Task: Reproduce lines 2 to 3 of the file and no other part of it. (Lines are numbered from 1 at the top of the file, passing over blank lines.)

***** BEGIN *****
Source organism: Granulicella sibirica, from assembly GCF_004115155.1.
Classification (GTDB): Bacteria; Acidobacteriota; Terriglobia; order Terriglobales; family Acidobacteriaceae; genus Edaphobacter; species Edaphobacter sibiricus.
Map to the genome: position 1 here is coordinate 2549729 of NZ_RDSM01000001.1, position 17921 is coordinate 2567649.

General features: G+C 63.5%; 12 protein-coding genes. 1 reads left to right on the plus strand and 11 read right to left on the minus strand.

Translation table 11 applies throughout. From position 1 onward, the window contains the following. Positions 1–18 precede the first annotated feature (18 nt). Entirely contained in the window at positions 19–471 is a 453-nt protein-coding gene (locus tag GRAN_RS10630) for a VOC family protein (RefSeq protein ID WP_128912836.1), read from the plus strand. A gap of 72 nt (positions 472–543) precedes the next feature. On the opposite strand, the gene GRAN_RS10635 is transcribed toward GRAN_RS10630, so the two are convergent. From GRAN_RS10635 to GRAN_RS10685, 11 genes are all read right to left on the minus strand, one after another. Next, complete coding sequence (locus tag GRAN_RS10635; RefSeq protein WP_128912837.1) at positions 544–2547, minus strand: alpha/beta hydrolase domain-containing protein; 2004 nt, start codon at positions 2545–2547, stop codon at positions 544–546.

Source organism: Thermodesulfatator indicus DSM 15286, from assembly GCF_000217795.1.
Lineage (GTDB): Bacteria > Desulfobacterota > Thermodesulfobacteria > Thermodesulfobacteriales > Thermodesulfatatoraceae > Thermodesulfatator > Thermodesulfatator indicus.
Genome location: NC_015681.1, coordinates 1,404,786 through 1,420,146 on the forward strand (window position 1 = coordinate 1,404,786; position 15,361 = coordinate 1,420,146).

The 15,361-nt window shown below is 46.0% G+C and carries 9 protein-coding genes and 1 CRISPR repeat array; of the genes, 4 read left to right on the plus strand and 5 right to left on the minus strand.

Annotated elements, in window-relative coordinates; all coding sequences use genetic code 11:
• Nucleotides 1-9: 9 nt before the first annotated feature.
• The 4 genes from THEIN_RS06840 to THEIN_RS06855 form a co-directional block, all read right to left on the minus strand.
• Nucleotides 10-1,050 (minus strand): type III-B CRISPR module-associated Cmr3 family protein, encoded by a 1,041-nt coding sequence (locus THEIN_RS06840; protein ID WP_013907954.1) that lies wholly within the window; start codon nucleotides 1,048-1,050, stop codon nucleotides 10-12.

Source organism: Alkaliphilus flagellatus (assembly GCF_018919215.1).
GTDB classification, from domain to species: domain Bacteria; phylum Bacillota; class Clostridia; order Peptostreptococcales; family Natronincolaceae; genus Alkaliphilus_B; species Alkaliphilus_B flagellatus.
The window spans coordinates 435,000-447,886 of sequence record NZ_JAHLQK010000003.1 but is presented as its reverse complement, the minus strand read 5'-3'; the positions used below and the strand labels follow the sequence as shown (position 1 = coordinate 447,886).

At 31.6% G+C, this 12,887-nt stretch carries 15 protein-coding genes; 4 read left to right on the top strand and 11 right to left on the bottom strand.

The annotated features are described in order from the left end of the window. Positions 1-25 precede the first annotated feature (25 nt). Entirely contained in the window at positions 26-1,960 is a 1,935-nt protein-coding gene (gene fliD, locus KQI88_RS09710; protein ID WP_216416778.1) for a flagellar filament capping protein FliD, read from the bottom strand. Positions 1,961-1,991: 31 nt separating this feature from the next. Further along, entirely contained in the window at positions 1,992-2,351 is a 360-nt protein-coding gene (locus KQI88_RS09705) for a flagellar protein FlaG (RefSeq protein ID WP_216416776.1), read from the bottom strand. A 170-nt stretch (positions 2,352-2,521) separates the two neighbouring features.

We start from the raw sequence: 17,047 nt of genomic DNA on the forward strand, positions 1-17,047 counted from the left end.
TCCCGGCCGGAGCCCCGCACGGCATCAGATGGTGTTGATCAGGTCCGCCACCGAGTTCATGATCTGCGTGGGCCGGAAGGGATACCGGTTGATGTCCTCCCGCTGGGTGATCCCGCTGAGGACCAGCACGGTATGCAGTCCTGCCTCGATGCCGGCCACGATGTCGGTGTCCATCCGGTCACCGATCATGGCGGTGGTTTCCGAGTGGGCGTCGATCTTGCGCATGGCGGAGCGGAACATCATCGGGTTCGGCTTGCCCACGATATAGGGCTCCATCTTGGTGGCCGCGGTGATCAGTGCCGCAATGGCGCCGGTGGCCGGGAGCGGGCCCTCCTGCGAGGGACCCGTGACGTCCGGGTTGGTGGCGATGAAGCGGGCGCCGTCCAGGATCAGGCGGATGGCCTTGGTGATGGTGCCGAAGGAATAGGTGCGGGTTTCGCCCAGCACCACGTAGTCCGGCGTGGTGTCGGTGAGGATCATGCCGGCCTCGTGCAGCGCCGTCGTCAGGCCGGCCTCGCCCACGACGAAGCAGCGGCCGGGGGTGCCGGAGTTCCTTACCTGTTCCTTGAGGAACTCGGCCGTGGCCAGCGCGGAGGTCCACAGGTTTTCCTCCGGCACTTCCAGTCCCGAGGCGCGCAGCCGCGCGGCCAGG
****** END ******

Classification (GTDB): Bacteria; Acidobacteriota; Terriglobia; order Terriglobales; family Acidobacteriaceae; genus Edaphobacter; species Edaphobacter sibiricus.
Map to the genome: position 1 here is coordinate 2549729 of NZ_RDSM01000001.1, position 17921 is coordinate 2567649.